Essentially, a blockchain is a chain of data blocks that are connected in time chronology using cryptography. Each block in the chain is a record of transactions that had taken place – orders, payments, account tracking, shipping conditions etc.
A new block is only added (usually at regular time intervals eg. 5s, 10min etc.) with general consensus – when all parties with vested interest, in a peer-to-peer network, have agreed to the legitimacy of the transactions recorded.
The updated blockchain is then replicated and an identical copy distributed to all parties involved.
Because all parties have a copy of the updated blockchain and will not allow any existing blocks to be edited/deleted, it becomes near impossible for any single party or hacker to corrupt the blockchain, because he will have to crack the blockchains held by many other parties in order to illegally modify the blockchain.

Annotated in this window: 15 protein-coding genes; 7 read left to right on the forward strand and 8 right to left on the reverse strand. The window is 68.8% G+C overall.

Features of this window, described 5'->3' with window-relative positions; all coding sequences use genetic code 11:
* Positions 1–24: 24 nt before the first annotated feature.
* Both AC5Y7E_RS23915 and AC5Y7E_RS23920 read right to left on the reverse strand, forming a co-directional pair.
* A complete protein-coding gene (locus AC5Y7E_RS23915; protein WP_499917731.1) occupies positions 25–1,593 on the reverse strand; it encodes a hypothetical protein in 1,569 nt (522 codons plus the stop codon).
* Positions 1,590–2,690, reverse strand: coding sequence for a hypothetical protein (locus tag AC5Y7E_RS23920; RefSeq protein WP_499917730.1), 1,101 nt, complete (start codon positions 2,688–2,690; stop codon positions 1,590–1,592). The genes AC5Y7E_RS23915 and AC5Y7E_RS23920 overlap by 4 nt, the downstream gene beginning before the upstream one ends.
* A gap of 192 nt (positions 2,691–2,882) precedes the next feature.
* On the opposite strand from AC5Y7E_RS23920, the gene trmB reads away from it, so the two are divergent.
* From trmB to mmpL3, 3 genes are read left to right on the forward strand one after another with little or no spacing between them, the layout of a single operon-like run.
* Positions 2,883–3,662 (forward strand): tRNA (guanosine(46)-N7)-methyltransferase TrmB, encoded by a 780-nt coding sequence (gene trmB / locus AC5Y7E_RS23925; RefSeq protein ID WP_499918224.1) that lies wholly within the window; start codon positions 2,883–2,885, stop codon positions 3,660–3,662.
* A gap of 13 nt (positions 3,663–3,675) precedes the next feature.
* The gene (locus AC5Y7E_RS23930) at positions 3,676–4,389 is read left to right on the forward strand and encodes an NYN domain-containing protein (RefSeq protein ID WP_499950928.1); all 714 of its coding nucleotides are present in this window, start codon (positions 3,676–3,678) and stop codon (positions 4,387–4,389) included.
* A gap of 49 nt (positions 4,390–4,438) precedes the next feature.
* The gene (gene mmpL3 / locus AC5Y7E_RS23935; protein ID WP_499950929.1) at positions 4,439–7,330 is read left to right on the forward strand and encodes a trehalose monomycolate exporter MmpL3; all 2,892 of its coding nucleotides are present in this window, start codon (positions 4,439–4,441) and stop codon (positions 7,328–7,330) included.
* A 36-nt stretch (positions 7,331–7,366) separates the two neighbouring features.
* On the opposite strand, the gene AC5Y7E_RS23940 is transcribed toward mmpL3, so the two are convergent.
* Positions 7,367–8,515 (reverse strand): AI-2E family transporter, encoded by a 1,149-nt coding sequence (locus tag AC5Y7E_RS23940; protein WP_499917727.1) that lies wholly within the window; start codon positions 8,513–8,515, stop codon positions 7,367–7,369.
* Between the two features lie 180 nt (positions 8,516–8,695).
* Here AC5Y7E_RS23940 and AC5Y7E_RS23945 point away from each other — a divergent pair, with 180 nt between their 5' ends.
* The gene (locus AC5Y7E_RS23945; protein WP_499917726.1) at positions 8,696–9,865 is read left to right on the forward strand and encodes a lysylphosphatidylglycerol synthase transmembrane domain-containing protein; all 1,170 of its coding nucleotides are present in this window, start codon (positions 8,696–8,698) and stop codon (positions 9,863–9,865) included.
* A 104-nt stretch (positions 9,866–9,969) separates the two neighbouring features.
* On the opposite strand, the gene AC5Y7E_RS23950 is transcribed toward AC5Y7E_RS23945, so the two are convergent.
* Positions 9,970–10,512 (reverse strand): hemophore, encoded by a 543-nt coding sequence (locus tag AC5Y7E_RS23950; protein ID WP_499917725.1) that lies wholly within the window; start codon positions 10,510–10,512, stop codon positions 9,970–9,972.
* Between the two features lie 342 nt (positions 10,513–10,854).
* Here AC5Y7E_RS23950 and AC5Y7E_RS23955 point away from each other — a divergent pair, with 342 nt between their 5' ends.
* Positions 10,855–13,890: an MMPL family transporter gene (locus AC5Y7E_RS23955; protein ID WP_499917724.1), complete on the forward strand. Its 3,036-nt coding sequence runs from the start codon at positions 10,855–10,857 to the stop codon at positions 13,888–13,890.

It’s like all parties are holding on to a copy of the latest physical ledger, so anyone wanting to illegally modify existing entries will have to steal these ledgers, corrupt them and put them back without being detected.
To me, the three key attributes to the blockchain concept are the common verification through consensus, the irrevocability once updated, and the distribution/sharing of the ledger.
The distribution of identical copies of the blockchain means that there is no single point of failure or vulnerability of a traditional single, centralised ledger.
Even if a natural disaster strikes, there are multiple identical copies across geographical areas that can survive the disaster.
And to hack or illegally add/modify entries to the ledger, the perpetrator would need to crack multiple parties that hold the many copies of the blockchain.
The result is a resilient, redundant and comprehensive ledger that all parties can trust, which is why blockchain technology is the basis of many FinTech applications, including cryptocurrencies like Bitcoin.